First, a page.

Boris Johnson has called for a second vote on intervention in Syria, saying those behind the chemical attack in Damascus should be "punished".
Over the weekend, George Osborne and William Hague all but ruled out returning to Parliament to seek authorisation for military action, and on Monday morning Nick Clegg said he "can't foresee any circumstances" in which it could happen.
But the Mayor of London said that if UN inspectors found new evidence, he saw "no reason" why a new motion could be put before MPs, and branded Ed Miliband "weaselly" in his response.
Writing in the Telegraph, he said: "The UN will have had longer to report.
"If there is new and better evidence that inculpates Assad, I see no reason why the Government should not lay a new motion before Parliament, inviting British participation – and then it is Ed Miliband, not David Cameron, who will face embarrassment."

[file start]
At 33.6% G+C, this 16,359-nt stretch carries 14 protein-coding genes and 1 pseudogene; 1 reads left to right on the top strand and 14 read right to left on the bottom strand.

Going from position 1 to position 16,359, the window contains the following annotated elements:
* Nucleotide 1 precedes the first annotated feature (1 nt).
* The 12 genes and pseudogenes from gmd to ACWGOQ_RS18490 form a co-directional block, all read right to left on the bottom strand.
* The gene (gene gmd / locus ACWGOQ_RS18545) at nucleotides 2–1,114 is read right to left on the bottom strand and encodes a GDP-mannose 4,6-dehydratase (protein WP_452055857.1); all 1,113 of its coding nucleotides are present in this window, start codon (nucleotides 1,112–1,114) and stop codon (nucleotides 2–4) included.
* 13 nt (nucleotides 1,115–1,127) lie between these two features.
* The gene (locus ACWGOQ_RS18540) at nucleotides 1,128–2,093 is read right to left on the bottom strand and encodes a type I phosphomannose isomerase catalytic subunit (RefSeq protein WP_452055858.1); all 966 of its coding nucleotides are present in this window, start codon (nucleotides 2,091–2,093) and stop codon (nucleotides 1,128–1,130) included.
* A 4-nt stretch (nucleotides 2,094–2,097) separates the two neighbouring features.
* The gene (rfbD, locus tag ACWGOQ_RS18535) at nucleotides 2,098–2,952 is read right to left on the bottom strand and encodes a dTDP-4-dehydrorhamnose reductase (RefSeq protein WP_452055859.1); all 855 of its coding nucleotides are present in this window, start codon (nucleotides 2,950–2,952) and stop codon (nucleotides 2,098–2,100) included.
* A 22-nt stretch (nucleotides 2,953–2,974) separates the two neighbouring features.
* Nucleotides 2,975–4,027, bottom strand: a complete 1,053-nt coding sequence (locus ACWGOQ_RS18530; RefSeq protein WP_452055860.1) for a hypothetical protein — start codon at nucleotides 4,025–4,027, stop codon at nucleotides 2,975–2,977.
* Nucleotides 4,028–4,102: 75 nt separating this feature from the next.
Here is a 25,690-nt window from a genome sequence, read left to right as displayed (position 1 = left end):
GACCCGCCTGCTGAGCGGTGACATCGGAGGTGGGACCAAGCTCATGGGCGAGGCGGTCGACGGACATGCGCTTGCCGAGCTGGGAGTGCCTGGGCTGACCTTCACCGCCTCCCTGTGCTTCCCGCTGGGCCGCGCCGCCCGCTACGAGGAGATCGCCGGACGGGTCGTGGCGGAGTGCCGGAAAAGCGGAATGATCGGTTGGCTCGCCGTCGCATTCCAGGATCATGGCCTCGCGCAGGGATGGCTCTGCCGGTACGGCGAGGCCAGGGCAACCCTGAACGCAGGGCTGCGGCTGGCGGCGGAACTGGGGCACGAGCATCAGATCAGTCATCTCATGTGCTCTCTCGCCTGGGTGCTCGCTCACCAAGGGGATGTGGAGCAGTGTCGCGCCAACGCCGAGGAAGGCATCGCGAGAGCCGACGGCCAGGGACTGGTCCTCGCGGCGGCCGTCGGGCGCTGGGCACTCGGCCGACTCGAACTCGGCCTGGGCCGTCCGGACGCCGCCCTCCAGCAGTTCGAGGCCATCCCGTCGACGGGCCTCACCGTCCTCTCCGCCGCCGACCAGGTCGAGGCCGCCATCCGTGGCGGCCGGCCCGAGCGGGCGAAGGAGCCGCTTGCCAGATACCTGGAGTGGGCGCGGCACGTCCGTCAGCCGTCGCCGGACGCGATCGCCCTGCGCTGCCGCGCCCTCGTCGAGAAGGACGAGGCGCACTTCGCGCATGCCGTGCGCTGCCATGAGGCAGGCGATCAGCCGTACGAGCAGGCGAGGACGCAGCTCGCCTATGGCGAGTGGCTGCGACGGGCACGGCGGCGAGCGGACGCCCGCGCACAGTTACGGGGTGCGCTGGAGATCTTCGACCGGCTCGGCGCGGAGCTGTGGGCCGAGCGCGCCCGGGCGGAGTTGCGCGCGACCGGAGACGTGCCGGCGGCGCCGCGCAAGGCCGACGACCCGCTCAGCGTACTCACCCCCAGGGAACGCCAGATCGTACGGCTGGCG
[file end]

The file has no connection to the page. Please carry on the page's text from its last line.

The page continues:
A gas attack was "a crime that we cannot allow to go unpunished," Johnson wrote.
Asking what a strike should entail, he said: "Is this a slap on the wrist, or six of the best? Or is it regime change?"
The government motion on intervention was defeated on Thursday by a combination of Labour and backbenchers fearful of a repeat of the Iraq fiasco.
But Johnson said that if Tories and "Blairites" combined, they would have the numbers to agree "a calibrated and limited response to a grotesque war crime."